When cash, plastic isn’t required

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When cash, plastic isn’t required


At restaurants or retail stores near Lund University in Sweden, customers hold up their hands at the cashier instead of rummaging to find their wallets. They then place their hands on a device that scans the individual vein pattern of each shopper’s palm, which therein starts an identification process.

Once approved, the amount due is transferred from a bank account and the customer can walk away, no need for cash or plastic. This new biometric payment system was developed by the Swedish start-up Quixter, founded by a Lund engineering graduate.

It takes about five seconds to pay, said Fredrik Leifland, Quixter’s founder.

“Every individual’s vein pattern is completely unique,” he said in a statement, “so there really is no way of committing fraud with this system. You always need your hand scanned for a payment to go through.”

Biometric scanning is not a new phenomenon, but Quixter’s method - using vein scanning to allow shoppers to make point-of-sale purchases - appears to have opened the doors to the age of cash-free, smartphone-free and credit-card-free payments. Or at least it could soon.

Biometric payments are more high tech than mobile payments because they don’t require the user to carry anything extra.

The venture hopes to continue to expand the system’s use, and a few industries have already adopted similar biometric payment systems. Several hotels and resorts on Ibiza, the popular Spanish resort island, use a payment system with fingerprint recognition.

Additionally, some schools in Pennsylvania, New Jersey and West Virginia have implemented fingerprint identification in their cafeterias, according to a report by Time magazine. Students no longer need to keep track of lunch coupons, and it’s easier for schools to keep track of those who had lunch.

New wearable devices also support such payment services. Bionym’s Nymi wristband recognizes a user’s heartbeat and can authorize payments. At stores, simply tapping the Nymi on the appropriate scanner makes the transaction.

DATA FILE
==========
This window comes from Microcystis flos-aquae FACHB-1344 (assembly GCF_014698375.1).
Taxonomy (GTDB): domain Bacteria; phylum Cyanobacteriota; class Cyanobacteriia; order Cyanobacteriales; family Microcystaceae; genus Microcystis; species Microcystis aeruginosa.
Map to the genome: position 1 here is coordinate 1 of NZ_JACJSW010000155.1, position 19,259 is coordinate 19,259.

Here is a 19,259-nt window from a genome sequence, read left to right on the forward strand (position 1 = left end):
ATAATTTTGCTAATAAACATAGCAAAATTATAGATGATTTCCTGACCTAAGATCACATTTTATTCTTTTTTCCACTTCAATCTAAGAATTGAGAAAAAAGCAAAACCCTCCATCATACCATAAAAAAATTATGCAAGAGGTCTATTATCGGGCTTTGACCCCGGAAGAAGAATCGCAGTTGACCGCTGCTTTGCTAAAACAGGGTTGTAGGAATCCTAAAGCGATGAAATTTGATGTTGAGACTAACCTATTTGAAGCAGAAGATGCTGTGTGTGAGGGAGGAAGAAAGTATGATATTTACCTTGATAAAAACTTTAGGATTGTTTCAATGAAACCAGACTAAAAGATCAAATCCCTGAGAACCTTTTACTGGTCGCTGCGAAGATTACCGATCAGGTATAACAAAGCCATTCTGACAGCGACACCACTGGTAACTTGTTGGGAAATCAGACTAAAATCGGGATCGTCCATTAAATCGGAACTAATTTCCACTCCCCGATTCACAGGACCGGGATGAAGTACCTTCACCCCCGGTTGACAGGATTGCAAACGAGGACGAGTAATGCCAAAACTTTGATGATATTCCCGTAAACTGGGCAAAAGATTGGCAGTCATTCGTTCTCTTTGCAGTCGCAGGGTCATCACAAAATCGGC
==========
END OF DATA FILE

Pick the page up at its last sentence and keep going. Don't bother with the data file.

Paying fees at parking lots could become simpler, by linking license plates with credit cards.

Once subscribed to what T-payservice provides, car owners can make payments at gas stations, toll booths and auto service centers. T-payservice, a Korean start-up, signed a contract with Shinhan Card last year and is looking to commercialize the service. The license plate recognition system takes away the hassle for drivers to get extra devices like the Hi-pass or to stop and pay.

The recent surge in hassle-free financial services is largely meant for convenience and timeliness. Lines at stores become shorter when customers don’t have to rummage through their pockets or purses for credit cards, and there is less worry about cards being lost, stolen or forged.

Right now, more focus has been put on these systems’ applications in other sectors, like security, telecommunications, human resources and marketing. However, some experts project similar services will greatly expand with the rapid advancement of biometric recognition technology.

“The fusion of financial services and IT is rapidly happening to the point that a word has already been coined for it - fintech [a combination of ‘financial’ and ‘technique’],” said Hong Jong-woo, the CEO of T-payservice. “In addition to lessening the time and danger [related to making] payments, it’s also meaningful in terms of cutting costs for making plastic cards and saving the environment.”

Still, hurdles remain in popularizing such services, those experts say. Customers are more familiar with credit cards and mobile cards, and it is rare that stores carry biometric scanners and readers.

There is also concern about theft and crime. In 2005, gang members in Malaysia attempted to steal a man’s Mercedes S-class by cutting off the driver’s finger to get around the car’s high-tech fingerprint recognition system, according to a report by the BBC.

“The expansion of payment methods using biometric means or wearable devices in a short period looks difficult, considering many realistic obstacles,” said Jung Hoon, a researcher at KB Financial Group’s Management Research Institute. “It’s highly likely that it will stay as the backup or alternative means for authentication for some time.”

BY SOHN HAE-YONG [eunjik@joongang.co.kr]
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